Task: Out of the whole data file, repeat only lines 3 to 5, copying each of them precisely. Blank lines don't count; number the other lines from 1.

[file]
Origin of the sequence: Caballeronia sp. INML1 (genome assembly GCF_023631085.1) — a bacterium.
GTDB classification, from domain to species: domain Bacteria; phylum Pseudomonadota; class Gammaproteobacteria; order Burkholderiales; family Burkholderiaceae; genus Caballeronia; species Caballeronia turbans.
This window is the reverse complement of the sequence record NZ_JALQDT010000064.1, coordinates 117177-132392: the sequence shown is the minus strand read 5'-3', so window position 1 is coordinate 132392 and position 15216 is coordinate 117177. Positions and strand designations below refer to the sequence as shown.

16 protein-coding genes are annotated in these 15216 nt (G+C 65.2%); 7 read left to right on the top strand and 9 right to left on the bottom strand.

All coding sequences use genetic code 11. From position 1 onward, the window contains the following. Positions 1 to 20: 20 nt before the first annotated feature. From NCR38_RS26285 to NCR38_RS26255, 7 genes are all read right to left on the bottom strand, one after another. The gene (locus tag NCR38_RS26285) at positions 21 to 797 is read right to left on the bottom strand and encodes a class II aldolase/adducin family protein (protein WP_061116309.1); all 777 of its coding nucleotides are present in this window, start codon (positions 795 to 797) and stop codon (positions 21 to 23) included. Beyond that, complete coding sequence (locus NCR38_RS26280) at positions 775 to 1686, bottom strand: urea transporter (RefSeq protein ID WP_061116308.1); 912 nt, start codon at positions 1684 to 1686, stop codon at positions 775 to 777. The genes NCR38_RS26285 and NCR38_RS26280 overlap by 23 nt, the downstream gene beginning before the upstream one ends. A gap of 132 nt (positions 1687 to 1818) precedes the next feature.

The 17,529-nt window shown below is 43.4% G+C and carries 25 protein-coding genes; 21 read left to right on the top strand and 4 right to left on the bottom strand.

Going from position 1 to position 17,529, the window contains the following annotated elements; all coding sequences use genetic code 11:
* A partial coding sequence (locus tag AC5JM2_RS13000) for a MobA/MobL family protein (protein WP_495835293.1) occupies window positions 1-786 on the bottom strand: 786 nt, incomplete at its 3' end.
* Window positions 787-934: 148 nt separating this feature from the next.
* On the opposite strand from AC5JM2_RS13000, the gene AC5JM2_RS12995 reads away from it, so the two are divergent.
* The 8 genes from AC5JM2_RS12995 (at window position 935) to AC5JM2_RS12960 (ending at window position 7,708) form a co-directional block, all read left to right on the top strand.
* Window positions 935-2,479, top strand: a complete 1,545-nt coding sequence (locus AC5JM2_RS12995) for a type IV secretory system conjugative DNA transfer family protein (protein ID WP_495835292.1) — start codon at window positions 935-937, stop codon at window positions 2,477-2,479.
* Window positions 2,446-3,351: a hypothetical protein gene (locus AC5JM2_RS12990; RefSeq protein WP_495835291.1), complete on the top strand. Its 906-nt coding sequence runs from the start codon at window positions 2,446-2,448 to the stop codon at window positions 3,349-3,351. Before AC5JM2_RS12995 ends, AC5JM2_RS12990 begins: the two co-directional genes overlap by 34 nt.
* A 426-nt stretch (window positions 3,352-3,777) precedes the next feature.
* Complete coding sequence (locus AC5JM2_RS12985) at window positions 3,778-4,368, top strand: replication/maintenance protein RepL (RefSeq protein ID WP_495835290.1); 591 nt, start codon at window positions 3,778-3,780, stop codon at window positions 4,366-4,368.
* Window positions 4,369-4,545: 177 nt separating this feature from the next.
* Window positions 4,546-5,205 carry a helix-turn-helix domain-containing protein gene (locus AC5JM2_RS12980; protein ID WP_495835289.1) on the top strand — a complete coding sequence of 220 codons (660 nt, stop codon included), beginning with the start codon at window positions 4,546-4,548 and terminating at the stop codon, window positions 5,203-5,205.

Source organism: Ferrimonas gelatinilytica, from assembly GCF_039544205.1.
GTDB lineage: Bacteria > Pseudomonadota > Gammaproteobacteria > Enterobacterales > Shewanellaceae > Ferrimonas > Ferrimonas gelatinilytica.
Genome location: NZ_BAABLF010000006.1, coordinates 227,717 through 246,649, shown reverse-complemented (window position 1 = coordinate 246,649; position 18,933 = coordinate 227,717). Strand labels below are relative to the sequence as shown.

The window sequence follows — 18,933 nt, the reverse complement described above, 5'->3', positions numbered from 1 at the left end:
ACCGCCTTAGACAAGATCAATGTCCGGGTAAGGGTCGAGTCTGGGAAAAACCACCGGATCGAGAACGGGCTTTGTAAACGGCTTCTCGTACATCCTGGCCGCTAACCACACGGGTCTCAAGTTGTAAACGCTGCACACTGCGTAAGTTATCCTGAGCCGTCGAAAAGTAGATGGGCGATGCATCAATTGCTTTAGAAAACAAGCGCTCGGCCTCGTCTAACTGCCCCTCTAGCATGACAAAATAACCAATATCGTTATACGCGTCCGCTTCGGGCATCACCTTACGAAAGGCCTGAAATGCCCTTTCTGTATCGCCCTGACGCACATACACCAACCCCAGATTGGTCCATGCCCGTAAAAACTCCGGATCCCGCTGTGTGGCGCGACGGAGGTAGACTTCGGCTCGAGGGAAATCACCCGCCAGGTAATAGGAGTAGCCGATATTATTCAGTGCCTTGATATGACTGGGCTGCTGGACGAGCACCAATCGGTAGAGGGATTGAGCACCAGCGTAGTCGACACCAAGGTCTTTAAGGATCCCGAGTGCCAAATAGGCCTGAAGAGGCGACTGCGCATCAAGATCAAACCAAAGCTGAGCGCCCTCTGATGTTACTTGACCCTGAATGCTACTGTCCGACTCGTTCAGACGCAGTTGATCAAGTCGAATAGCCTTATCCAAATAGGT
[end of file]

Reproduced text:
This window is the reverse complement of the sequence record NZ_JALQDT010000064.1, coordinates 117177-132392: the sequence shown is the minus strand read 5'-3', so window position 1 is coordinate 132392 and position 15216 is coordinate 117177. Positions and strand designations below refer to the sequence as shown.

16 protein-coding genes are annotated in these 15216 nt (G+C 65.2%); 7 read left to right on the top strand and 9 right to left on the bottom strand.

All coding sequences use genetic code 11. From position 1 onward, the window contains the following. Positions 1 to 20: 20 nt before the first annotated feature. From NCR38_RS26285 to NCR38_RS26255, 7 genes are all read right to left on the bottom strand, one after another. The gene (locus tag NCR38_RS26285) at positions 21 to 797 is read right to left on the bottom strand and encodes a class II aldolase/adducin family protein (protein WP_061116309.1); all 777 of its coding nucleotides are present in this window, start codon (positions 795 to 797) and stop codon (positions 21 to 23) included. Beyond that, complete coding sequence (locus NCR38_RS26280) at positions 775 to 1686, bottom strand: urea transporter (RefSeq protein ID WP_061116308.1); 912 nt, start codon at positions 1684 to 1686, stop codon at positions 775 to 777. The genes NCR38_RS26285 and NCR38_RS26280 overlap by 23 nt, the downstream gene beginning before the upstream one ends. A gap of 132 nt (positions 1687 to 1818) precedes the next feature.